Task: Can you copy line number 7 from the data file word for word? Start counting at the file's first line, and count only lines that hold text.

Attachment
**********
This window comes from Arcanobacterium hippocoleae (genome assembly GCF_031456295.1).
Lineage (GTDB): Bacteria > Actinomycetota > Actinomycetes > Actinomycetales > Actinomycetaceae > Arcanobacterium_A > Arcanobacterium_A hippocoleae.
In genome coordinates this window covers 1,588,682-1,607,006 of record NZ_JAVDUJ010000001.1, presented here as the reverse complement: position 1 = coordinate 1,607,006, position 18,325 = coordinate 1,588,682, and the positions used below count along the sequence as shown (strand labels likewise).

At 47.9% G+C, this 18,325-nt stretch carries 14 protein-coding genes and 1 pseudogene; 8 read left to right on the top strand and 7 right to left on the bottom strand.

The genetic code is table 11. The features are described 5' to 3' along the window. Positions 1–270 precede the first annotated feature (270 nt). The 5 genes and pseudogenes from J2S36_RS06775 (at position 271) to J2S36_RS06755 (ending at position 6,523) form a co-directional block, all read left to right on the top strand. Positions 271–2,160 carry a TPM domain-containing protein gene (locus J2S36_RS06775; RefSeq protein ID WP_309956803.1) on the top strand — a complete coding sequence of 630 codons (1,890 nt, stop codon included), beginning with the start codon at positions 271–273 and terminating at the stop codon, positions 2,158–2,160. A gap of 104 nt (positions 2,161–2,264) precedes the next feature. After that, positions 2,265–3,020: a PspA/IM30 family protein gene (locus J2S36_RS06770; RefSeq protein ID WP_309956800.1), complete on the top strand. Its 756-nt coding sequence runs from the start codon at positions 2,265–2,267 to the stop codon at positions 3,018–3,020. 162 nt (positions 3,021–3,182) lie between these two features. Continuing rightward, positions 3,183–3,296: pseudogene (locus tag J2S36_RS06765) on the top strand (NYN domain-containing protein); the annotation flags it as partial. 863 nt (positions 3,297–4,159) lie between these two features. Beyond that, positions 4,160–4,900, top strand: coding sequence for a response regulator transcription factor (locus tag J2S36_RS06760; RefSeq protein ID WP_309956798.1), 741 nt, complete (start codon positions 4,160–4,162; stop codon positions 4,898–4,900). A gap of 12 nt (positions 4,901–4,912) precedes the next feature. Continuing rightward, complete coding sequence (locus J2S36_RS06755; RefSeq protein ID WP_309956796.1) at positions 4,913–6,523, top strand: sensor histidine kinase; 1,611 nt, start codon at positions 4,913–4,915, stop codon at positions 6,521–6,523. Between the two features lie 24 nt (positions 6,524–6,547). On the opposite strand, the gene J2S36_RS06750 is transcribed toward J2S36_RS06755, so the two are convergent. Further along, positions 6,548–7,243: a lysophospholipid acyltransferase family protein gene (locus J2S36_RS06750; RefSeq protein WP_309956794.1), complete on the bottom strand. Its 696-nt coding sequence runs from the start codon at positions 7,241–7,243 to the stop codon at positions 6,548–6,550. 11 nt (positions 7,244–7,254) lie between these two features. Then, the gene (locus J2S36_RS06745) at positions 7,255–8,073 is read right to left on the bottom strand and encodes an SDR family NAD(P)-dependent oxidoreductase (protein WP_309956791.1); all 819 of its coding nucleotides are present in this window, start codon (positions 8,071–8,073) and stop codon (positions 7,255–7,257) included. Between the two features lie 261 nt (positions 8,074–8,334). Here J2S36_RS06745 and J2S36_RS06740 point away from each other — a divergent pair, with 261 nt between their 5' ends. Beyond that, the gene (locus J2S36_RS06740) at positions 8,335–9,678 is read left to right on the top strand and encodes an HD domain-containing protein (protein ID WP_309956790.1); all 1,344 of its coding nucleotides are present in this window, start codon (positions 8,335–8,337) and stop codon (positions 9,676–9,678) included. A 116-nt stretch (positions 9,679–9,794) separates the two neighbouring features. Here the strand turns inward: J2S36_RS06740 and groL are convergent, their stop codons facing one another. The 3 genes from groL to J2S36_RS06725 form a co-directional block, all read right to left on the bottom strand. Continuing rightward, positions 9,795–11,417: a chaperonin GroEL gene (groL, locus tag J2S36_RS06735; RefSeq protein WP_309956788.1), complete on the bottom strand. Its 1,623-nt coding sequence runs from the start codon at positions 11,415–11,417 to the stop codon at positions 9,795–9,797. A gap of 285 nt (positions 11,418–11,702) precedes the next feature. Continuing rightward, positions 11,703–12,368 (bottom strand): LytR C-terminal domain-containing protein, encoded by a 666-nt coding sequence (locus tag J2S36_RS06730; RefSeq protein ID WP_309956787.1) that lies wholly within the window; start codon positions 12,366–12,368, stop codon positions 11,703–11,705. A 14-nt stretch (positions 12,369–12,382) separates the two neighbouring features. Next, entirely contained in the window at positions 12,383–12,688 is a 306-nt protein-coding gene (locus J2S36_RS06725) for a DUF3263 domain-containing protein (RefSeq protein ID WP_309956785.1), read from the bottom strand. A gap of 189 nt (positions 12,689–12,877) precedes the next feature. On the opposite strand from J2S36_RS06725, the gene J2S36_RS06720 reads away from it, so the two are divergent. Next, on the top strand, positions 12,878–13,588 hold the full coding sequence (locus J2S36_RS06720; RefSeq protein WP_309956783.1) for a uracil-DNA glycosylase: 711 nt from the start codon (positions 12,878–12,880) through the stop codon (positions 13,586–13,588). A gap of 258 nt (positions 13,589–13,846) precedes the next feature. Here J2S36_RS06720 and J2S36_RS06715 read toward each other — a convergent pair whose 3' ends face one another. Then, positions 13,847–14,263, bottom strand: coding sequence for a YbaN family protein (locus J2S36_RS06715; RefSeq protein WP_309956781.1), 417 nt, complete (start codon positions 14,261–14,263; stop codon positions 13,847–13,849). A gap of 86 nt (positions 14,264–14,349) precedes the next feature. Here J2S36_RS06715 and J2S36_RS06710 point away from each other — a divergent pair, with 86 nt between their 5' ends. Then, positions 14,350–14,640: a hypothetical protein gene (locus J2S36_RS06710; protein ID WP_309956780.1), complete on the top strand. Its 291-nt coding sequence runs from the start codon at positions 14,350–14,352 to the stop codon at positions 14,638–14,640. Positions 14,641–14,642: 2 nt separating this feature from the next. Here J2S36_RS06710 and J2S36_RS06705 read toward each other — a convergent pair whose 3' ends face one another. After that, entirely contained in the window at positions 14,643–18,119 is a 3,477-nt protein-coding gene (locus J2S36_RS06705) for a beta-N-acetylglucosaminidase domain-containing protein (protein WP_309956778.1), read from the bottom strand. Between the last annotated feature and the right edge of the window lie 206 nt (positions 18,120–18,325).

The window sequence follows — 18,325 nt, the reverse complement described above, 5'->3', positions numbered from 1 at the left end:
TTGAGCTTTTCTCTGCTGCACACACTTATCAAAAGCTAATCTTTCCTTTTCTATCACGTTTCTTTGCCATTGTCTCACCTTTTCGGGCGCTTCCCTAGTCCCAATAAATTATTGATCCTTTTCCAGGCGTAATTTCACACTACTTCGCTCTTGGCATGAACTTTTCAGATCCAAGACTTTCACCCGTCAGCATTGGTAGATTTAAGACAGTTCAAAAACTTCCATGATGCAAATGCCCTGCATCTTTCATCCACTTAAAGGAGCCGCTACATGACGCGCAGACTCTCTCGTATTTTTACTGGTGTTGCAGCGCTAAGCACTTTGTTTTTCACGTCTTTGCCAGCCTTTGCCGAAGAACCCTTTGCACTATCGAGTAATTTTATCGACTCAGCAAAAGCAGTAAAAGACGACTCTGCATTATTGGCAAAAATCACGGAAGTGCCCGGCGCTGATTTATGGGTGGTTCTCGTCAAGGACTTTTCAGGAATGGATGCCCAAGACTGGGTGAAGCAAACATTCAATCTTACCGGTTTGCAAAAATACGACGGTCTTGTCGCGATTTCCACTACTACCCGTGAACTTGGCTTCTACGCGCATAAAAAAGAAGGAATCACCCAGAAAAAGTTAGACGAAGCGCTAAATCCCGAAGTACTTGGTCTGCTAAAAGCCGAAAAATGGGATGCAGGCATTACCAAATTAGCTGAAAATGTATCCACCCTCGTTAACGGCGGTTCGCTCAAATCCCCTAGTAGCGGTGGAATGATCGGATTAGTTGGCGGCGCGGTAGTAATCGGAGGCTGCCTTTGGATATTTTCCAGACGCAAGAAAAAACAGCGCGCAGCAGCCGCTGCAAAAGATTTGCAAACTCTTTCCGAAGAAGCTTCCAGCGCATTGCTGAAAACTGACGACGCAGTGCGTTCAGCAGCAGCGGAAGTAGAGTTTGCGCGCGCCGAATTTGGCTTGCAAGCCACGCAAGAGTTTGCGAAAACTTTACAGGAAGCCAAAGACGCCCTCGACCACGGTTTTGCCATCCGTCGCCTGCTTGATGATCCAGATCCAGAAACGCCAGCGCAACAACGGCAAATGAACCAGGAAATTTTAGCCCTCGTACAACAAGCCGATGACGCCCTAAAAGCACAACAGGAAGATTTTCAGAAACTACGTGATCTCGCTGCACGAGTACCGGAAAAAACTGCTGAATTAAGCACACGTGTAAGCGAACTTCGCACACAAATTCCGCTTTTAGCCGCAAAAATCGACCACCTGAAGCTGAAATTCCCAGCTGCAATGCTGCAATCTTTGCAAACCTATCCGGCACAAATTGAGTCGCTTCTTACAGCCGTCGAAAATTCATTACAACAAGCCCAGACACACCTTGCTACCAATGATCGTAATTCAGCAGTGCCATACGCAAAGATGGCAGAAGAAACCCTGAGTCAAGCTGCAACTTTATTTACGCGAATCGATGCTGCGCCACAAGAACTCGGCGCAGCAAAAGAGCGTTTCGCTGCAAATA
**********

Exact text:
TTGAGCTTTTCTCTGCTGCACACACTTATCAAAAGCTAATCTTTCCTTTTCTATCACGTTTCTTTGCCATTGTCTCACCTTTTCGGGCGCTTCCCTAGTCCCAATAAATTATTGATCCTTTTCCAGGCGTAATTTCACACTACTTCGCTCTTGGCATGAACTTTTCAGATCCAAGACTTTCACCCGTCAGCATTGGTAGATTTAAGACAGTTCAAAAACTTCCATGATGCAAATGCCCTGCATCTTTCATCCACTTAAAGGAGCCGCTACATGACGCGCAGACTCTCTCGTATTTTTACTGGTGTTGCAGCGCTAAGCACTTTGTTTTTCACGTCTTTGCCAGCCTTTGCCGAAGAACCCTTTGCACTATCGAGTAATTTTATCGACTCAGCAAAAGCAGTAAAAGACGACTCTGCATTATTGGCAAAAATCACGGAAGTGCCCGGCGCTGATTTATGGGTGGTTCTCGTCAAGGACTTTTCAGGAATGGATGCCCAAGACTGGGTGAAGCAAACATTCAATCTTACCGGTTTGCAAAAATACGACGGTCTTGTCGCGATTTCCACTACTACCCGTGAACTTGGCTTCTACGCGCATAAAAAAGAAGGAATCACCCAGAAAAAGTTAGACGAAGCGCTAAATCCCGAAGTACTTGGTCTGCTAAAAGCCGAAAAATGGGATGCAGGCATTACCAAATTAGCTGAAAATGTATCCACCCTCGTTAACGGCGGTTCGCTCAAATCCCCTAGTAGCGGTGGAATGATCGGATTAGTTGGCGGCGCGGTAGTAATCGGAGGCTGCCTTTGGATATTTTCCAGACGCAAGAAAAAACAGCGCGCAGCAGCCGCTGCAAAAGATTTGCAAACTCTTTCCGAAGAAGCTTCCAGCGCATTGCTGAAAACTGACGACGCAGTGCGTTCAGCAGCAGCGGAAGTAGAGTTTGCGCGCGCCGAATTTGGCTTGCAAGCCACGCAAGAGTTTGCGAAAACTTTACAGGAAGCCAAAGACGCCCTCGACCACGGTTTTGCCATCCGTCGCCTGCTTGATGATCCAGATCCAGAAACGCCAGCGCAACAACGGCAAATGAACCAGGAAATTTTAGCCCTCGTACAACAAGCCGATGACGCCCTAAAAGCACAACAGGAAGATTTTCAGAAACTACGTGATCTCGCTGCACGAGTACCGGAAAAAACTGCTGAATTAAGCACACGTGTAAGCGAACTTCGCACACAAATTCCGCTTTTAGCCGCAAAAATCGACCACCTGAAGCTGAAATTCCCAGCTGCAATGCTGCAATCTTTGCAAACCTATCCGGCACAAATTGAGTCGCTTCTTACAGCCGTCGAAAATTCATTACAACAAGCCCAGACACACCTTGCTACCAATGATCGTAATTCAGCAGTGCCATACGCAAAGATGGCAGAAGAAACCCTGAGTCAAGCTGCAACTTTATTTACGCGAATCGATGCTGCGCCACAAGAACTCGGCGCAGCAAAAGAGCGTTTCGCTGCAAATA